Opinion 2/13 of the European Court of Justice on the European Union’s accession to the European Convention on Human Rights has dealt a severe blow to the ambitions of the EU and the Council of Europe to put the relations between the EU and the ECHR system on a sure and formal footing. The CJEU held numerous aspects of the Draft Accession Agreement to be incompatible with the Treaties. Accession cannot therefore go ahead as planned. This article explores whether and how accession could still be achieved and if in light of the Court’s demands it can still be maintained that it would improve the human rights protection of individuals in the EU. The argument proceeds in four steps: first, the article outlines the background to Opinion 2/13 and the basic tenets of the Draft Accession Agreement; second, it explores the technical options available to overcome the hurdles to accession, such as changes to the accession agreement, reservations, unilateral declarations, and Treaty change; third, it provides a diagnosis of the shortcomings identified by the Court and proposes possible solutions; and fourth, it expresses some doubts whether in light of these proposed solutions, accession is still desirable.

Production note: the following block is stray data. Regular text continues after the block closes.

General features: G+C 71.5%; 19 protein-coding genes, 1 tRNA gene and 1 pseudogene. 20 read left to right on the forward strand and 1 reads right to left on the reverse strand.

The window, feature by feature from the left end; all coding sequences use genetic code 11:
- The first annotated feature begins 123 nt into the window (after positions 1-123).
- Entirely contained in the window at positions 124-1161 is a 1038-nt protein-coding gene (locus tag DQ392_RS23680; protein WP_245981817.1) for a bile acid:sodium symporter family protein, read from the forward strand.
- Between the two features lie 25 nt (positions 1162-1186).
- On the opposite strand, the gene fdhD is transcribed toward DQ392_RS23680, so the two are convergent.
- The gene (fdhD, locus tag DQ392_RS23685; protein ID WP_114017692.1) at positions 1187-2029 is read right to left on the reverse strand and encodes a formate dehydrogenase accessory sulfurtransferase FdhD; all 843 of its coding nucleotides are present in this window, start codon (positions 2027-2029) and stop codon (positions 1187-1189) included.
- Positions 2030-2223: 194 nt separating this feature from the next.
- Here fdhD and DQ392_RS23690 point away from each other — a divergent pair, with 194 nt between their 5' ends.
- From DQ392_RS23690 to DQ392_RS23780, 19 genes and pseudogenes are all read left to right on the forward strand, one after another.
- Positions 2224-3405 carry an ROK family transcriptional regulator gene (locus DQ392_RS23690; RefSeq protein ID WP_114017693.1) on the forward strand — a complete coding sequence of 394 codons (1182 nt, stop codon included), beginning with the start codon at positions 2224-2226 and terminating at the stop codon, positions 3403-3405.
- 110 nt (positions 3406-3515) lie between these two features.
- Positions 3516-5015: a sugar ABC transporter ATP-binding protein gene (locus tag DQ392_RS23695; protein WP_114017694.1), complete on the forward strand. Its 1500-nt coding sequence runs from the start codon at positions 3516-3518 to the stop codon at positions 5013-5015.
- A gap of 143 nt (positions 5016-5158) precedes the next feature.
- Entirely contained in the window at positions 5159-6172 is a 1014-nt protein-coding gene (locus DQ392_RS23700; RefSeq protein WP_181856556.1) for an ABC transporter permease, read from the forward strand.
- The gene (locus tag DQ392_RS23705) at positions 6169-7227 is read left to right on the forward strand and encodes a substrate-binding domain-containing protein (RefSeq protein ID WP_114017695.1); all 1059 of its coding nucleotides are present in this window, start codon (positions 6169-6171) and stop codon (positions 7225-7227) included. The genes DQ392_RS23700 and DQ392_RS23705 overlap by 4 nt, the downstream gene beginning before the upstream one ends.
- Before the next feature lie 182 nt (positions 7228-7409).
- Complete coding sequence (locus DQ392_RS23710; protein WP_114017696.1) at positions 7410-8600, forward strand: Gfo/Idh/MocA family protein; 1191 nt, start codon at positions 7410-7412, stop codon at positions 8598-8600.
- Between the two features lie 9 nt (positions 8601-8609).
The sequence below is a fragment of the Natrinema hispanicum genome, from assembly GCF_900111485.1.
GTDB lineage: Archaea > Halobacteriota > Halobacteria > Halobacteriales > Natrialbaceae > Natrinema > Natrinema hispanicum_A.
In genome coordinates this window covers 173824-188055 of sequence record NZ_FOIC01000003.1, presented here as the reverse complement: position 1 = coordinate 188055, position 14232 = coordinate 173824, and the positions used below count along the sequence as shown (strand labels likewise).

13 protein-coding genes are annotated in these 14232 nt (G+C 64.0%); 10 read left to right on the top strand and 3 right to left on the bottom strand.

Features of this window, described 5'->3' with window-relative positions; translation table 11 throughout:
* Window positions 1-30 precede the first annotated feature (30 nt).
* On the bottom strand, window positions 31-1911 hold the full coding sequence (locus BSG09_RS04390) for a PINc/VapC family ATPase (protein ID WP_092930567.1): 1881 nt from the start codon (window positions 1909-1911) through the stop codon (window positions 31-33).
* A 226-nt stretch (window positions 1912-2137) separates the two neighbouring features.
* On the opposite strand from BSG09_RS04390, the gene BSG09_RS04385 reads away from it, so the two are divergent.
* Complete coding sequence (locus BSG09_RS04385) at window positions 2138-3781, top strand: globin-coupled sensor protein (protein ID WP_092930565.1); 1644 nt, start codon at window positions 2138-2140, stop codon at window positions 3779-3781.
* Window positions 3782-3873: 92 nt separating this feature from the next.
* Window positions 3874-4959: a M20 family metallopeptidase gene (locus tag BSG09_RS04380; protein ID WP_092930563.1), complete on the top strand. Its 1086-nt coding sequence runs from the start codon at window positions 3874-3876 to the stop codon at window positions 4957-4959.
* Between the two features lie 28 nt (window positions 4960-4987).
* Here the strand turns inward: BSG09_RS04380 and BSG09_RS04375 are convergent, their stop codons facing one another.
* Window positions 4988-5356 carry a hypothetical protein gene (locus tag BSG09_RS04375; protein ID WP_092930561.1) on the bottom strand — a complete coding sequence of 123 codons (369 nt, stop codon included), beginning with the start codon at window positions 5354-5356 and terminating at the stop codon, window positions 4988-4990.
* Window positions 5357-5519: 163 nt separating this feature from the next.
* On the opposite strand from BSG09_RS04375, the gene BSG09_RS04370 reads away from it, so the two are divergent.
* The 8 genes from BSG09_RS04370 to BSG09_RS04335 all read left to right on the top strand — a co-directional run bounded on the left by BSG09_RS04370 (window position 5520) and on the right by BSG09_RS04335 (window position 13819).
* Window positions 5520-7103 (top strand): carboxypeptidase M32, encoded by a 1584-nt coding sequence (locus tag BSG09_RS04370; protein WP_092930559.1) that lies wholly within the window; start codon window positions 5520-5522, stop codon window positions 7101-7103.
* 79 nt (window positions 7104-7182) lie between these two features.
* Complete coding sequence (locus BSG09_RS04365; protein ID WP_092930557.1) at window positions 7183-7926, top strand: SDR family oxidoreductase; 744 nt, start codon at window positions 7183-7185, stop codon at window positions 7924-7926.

|Name||Europa Working Papers|
|Name||Edinburgh Law School Working Papers|
- Human Rights
- common foreign and security policy
- area of freedon security and justice
- mutual recognition